Archaeology and culture

Why do we do archaeology at the Sepon operation?

The academic response

The technology and practice of mining has been essential to the development of modern nation states worldwide.
But, where and when did it all start? Who was the first person to realise that by heating a green rock it could be transformed into metallic copper? How was this technology spread around the world?

The archaeological sites discovered on the Sepon tenement are unique windows into the ancient history of metallurgy in Southeast Asia. It is only the third ancient mining area in the region to be investigated and the only one in Laos.

The on-going collaboration – since 2006 – between the Lao Department of National Heritage (DNH), MMG-LXML and James Cook University (JCU) has opened up huge new areas of study for archaeology and is of interest to the academic community world-wide.

The legal response

This work is carried out under the Lao Law on National Heritage (2005) administered by the Department of National Heritage of Laos. The work is part of a heritage management process and agreement between the DNH and MMG-LXML.

The community response

This series of fieldwork projects has brought together a unique community, at local, national and international levels. Workers from local villages, Vientiane and Australian students, archaeologists and government officials all muck in together as we dig by hand for the evidence of the first miners on the Sepon tenement.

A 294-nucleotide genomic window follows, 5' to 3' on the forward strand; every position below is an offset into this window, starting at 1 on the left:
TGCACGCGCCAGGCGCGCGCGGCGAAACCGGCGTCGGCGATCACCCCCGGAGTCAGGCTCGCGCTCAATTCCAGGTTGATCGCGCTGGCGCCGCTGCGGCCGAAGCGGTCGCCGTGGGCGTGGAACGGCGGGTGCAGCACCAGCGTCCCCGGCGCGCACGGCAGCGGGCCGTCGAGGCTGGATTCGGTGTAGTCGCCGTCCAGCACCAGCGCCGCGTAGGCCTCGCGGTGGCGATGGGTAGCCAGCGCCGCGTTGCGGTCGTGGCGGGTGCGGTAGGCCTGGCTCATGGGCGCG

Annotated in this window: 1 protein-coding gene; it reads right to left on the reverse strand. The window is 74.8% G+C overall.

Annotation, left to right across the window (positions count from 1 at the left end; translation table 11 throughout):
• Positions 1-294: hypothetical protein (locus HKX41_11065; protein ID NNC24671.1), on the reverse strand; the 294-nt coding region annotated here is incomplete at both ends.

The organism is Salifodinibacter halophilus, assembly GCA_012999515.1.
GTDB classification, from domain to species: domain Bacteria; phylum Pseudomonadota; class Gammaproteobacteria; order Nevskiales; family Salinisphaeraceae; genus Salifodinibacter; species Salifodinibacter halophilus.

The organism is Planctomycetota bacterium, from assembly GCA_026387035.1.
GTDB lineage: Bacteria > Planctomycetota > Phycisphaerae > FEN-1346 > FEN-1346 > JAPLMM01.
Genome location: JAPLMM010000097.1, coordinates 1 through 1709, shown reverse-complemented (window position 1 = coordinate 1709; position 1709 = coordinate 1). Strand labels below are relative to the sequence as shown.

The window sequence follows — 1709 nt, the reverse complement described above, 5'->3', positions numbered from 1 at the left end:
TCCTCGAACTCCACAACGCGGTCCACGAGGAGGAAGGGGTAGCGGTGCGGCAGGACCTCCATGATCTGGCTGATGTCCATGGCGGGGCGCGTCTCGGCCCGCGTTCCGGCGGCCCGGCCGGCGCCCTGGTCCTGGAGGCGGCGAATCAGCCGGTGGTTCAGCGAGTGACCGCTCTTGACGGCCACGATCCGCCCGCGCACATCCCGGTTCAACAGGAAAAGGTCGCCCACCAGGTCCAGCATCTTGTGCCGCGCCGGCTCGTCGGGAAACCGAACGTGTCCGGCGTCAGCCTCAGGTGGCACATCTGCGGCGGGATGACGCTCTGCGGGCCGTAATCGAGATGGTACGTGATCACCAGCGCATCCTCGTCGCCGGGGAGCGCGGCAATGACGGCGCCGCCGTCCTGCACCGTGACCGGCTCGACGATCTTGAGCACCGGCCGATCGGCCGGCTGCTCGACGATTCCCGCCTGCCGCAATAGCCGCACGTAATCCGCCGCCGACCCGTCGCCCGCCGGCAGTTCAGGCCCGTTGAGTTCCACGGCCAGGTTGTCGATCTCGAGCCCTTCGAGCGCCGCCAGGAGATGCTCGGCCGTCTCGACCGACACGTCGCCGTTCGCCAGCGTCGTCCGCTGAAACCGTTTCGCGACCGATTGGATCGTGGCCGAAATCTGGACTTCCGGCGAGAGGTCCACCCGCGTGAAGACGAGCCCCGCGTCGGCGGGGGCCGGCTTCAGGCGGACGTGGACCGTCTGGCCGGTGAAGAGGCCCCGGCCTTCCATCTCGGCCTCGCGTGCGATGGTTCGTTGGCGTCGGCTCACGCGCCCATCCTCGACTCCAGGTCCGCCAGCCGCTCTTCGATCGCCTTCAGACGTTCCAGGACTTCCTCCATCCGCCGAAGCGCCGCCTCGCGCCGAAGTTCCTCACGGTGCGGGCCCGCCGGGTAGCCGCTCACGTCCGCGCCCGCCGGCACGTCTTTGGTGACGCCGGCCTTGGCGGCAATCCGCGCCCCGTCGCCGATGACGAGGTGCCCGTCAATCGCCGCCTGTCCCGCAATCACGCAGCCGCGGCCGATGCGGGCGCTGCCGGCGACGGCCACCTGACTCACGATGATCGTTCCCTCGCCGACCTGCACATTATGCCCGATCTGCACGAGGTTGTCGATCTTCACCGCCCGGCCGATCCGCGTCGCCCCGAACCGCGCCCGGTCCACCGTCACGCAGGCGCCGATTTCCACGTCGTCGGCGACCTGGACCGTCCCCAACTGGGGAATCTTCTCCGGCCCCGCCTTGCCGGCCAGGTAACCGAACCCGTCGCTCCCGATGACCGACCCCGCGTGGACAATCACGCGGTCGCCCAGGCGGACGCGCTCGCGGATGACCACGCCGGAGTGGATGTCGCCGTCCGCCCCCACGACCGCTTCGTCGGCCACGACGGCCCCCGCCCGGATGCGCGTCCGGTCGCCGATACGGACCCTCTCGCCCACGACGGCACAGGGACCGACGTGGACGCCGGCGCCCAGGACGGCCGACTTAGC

Skills, language and stories are shared and we all learn new things during the projects. Networks are forged from the village to the capital and internationally as well.

What have we found?

So, so much! This is one of the most fascinating projects currently being undertaken in the archaeology of Southeast Asia.

  • Radiocarbon dating tells us that the mining and smelting of copper began at least 2500 years ago. Copper artefacts from Thai archaeological sites, that share the same lead isotope signature as ore from Sepon, indicate that mining began at least 3000 years ago.
  • Copper mining carried on to at least 500 AD at one of our sites. That means that there is well over 1000 years of previously unknown mining history on the tenement.
  • Prehistoric mining at Sepon was done in a very unusual way. There were many individual vertical shafts dug down to extract ore. Each was about 1.5-2.5m in diameter with wooden bracing surrounded by matting. Many shafts were over 20m deep, with some up to 40m deep. There is no evidence of horizontal tunnels or large chambers connecting the vertical shafts.
  • We know the date of individual shafts because at three of our sites (several kilometres apart) the wooden framing and matting remains preserved at the deeper levels. These provide the most accurate radiocarbon dates. Finding intact wooden structures from 2000 or more years ago is extremely rare world-wide.
  • At another site we have found the graves of the people who lived, mined and smelted copper and died on the Sepon tenement. These people were buried with the tools and products of their trade as grave goods – copper ingots and copper ore.

Other grave goods include bronze and iron weapons, chalcedony stone beads (these look like green and white jade) and pots that might have held food or drink to be taken into the afterlife.

What is the most interesting artefact you have found?

This is one of the most common questions that archaeologists are asked and it is always very difficult to answer. We are interested in everything!

However, there have been a few contenders for the number-one position recently. These include the intact 4m long canoes that were discovered buried 10m below the surface at one of our sites and the burial pot found at another site containing over 4000 glass and agate & carnelian stone beads – along with bronze bells and other jewellery items.

In the end, the winner (for now) is actually quite clear. In 2013 while working deep in one of the MMG-LXML open pits a woven, likely bamboo, basket was found. It was in the mud near to some 2000-year-old mining shafts we had been uncovering and was still brightly coloured red and black.